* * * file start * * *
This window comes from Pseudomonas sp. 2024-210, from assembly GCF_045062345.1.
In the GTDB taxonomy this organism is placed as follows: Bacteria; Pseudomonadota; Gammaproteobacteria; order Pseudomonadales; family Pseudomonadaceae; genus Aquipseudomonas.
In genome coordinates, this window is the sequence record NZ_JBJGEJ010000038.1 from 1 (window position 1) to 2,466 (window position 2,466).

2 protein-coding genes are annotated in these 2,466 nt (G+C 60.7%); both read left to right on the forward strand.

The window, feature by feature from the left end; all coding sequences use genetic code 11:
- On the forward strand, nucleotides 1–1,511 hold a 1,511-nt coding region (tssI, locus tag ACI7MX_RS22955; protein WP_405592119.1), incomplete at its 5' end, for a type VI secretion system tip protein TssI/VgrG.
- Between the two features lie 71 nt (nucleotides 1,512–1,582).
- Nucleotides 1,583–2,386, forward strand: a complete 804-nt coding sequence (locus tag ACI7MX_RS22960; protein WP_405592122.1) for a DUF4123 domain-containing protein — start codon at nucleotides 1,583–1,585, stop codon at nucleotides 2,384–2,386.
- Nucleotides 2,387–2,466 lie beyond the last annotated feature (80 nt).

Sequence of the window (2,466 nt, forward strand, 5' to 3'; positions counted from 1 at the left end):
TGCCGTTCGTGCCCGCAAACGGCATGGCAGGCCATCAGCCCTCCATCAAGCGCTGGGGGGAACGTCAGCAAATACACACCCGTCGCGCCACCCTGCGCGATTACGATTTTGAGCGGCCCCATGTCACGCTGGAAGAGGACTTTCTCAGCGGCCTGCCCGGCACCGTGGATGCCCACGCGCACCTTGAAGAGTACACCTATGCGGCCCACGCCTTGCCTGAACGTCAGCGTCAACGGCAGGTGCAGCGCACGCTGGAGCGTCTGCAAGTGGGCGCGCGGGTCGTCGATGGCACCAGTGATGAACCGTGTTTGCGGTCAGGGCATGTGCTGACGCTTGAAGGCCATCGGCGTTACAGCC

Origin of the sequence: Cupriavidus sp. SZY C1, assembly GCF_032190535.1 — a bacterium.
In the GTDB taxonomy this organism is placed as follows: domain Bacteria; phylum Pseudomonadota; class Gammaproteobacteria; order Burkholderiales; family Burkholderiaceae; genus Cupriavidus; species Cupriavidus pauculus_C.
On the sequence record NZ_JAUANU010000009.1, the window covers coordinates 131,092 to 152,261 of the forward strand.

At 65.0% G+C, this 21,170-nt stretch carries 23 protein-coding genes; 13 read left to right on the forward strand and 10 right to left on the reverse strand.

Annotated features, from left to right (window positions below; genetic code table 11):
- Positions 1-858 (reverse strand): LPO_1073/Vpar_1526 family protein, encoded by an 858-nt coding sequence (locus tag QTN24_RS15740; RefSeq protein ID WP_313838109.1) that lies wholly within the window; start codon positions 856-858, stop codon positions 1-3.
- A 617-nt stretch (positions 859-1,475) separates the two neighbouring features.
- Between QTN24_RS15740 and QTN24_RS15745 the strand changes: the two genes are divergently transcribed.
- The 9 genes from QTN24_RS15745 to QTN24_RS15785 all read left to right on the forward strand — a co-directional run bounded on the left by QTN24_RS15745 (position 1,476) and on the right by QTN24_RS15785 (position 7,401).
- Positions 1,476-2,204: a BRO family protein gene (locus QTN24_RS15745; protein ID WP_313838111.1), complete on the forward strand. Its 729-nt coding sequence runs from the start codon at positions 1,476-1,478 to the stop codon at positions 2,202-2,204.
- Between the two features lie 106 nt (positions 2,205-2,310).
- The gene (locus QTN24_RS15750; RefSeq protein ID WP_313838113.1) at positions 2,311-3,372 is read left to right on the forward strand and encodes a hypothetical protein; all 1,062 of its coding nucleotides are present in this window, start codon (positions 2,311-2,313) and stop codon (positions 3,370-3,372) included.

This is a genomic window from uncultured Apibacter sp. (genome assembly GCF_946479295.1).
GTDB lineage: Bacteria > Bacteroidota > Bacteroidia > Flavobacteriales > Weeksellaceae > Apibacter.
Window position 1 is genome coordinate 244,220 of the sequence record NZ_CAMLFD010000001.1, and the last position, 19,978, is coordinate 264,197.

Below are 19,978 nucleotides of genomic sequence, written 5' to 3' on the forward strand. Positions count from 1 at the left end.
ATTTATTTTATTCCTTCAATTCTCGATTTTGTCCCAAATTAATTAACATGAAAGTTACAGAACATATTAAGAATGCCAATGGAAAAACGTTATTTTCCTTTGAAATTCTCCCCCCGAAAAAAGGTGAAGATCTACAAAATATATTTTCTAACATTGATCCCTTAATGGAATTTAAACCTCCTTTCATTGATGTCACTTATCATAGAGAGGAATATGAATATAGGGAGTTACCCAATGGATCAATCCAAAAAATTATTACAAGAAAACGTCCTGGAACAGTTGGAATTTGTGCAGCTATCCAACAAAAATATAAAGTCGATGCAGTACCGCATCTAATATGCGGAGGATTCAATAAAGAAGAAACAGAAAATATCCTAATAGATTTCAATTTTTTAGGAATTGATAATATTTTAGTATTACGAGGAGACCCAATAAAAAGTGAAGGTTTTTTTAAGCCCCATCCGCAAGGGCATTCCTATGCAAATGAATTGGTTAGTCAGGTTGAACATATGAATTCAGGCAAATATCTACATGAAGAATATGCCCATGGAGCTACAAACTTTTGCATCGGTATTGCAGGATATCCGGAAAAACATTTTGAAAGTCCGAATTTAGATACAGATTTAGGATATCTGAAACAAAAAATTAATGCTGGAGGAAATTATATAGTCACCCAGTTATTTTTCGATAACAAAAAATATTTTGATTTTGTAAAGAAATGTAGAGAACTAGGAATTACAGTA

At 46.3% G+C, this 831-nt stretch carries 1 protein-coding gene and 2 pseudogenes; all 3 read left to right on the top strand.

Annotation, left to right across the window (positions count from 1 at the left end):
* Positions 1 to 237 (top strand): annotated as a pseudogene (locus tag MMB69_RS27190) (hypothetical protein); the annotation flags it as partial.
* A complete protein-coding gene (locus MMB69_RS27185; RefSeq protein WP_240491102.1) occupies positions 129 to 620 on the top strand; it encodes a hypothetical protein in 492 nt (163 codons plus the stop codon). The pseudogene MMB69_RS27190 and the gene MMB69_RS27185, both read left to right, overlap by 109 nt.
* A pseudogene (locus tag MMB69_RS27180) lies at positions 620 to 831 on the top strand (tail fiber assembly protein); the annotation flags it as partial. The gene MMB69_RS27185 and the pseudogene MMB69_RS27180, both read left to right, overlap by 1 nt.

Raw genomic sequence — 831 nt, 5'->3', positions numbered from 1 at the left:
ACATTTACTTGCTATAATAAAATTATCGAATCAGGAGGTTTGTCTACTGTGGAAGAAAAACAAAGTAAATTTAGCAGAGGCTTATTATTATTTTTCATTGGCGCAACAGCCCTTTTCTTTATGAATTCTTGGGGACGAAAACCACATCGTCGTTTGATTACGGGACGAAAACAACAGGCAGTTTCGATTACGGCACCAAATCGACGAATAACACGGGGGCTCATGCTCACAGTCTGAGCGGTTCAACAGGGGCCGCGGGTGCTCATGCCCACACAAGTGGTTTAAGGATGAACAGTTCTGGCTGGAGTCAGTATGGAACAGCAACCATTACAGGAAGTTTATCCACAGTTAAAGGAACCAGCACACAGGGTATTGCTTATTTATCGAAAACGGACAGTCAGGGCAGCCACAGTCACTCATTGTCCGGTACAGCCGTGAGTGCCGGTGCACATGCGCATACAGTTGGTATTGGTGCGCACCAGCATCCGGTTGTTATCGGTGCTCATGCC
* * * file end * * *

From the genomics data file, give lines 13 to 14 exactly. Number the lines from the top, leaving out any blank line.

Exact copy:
In the GTDB taxonomy this organism is placed as follows: domain Bacteria; phylum Pseudomonadota; class Gammaproteobacteria; order Burkholderiales; family Burkholderiaceae; genus Cupriavidus; species Cupriavidus pauculus_C.
On the sequence record NZ_JAUANU010000009.1, the window covers coordinates 131,092 to 152,261 of the forward strand.